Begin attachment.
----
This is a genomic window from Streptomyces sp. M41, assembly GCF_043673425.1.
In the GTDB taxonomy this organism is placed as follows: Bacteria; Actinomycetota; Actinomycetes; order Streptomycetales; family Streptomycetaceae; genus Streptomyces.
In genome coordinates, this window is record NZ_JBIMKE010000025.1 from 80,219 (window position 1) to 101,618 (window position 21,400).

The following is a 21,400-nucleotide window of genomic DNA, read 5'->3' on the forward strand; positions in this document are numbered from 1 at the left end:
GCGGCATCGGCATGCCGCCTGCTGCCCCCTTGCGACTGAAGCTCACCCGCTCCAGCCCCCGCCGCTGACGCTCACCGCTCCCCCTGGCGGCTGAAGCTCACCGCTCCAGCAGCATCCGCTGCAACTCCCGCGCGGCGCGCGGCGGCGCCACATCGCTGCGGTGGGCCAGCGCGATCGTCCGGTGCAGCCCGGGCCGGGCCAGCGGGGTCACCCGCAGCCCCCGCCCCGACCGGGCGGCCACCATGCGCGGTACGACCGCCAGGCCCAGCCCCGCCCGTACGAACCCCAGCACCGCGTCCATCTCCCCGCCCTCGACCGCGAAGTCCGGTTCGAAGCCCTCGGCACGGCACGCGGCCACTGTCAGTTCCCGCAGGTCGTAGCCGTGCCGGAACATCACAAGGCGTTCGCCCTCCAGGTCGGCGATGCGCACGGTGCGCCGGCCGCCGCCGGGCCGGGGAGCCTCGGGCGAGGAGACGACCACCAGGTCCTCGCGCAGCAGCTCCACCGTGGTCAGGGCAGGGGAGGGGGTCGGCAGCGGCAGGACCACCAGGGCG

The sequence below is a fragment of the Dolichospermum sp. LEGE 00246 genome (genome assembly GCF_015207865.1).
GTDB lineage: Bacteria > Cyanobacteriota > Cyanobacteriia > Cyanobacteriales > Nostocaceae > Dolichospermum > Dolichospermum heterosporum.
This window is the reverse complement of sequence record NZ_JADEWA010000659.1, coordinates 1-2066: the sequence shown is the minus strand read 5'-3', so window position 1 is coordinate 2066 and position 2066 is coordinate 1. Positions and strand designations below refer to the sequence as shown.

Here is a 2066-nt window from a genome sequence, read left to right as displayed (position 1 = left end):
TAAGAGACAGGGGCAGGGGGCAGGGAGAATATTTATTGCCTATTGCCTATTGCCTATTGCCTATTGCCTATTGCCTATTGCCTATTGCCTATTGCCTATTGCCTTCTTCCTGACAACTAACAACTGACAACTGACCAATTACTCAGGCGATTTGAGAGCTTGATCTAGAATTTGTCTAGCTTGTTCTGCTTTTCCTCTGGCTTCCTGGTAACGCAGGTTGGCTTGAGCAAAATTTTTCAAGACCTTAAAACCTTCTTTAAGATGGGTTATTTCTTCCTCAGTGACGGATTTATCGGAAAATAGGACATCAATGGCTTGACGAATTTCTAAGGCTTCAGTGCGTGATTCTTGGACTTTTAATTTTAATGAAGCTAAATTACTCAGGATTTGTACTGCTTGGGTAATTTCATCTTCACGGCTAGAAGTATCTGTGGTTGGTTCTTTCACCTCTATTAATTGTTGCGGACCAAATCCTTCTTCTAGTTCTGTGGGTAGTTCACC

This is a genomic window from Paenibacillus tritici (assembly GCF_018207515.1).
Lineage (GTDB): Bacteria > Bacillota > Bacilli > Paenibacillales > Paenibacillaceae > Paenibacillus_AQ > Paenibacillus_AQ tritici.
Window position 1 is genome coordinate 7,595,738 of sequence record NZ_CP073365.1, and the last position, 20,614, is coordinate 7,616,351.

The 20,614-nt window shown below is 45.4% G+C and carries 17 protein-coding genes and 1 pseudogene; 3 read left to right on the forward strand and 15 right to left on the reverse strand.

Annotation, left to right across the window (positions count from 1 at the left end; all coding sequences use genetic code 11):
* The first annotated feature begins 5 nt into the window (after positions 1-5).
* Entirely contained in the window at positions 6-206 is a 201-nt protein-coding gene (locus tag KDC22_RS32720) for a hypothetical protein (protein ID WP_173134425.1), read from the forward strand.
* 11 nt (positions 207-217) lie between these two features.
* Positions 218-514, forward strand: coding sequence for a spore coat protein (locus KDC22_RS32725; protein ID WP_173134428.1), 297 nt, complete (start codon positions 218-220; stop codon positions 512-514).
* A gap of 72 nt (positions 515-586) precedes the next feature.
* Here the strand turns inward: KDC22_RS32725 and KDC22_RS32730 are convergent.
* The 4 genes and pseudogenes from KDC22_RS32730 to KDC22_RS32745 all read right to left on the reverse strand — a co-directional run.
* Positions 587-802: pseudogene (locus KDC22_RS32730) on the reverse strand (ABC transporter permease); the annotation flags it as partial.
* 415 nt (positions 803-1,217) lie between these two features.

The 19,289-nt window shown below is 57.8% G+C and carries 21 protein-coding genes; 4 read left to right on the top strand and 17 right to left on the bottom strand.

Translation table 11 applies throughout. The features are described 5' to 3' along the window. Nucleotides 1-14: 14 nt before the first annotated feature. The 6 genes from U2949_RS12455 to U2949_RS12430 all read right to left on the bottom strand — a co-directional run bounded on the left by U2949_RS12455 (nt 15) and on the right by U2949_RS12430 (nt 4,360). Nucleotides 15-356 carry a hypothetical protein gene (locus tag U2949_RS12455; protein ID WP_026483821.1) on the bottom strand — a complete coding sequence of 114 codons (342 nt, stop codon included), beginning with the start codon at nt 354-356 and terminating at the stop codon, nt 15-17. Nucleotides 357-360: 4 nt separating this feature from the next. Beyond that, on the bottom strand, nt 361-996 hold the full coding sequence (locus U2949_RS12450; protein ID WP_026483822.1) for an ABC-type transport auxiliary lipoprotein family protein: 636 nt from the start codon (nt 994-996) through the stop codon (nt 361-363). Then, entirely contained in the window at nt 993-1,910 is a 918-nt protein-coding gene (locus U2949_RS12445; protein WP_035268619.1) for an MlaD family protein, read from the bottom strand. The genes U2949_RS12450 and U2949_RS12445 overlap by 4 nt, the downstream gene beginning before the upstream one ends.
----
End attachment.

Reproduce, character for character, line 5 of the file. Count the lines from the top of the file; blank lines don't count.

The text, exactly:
GCGGCATCGGCATGCCGCCTGCTGCCCCCTTGCGACTGAAGCTCACCCGCTCCAGCCCCCGCCGCTGACGCTCACCGCTCCCCCTGGCGGCTGAAGCTCACCGCTCCAGCAGCATCCGCTGCAACTCCCGCGCGGCGCGCGGCGGCGCCACATCGCTGCGGTGGGCCAGCGCGATCGTCCGGTGCAGCCCGGGCCGGGCCAGCGGGGTCACCCGCAGCCCCCGCCCCGACCGGGCGGCCACCATGCGCGGTACGACCGCCAGGCCCAGCCCCGCCCGTACGAACCCCAGCACCGCGTCCATCTCCCCGCCCTCGACCGCGAAGTCCGGTTCGAAGCCCTCGGCACGGCACGCGGCCACTGTCAGTTCCCGCAGGTCGTAGCCGTGCCGGAACATCACAAGGCGTTCGCCCTCCAGGTCGGCGATGCGCACGGTGCGCCGGCCGCCGCCGGGCCGGGGAGCCTCGGGCGAGGAGACGACCACCAGGTCCTCGCGCAGCAGCTCCACCGTGGTCAGGGCAGGGGAGGGGGTCGGCAGCGGCAGGACCACCAGGGCG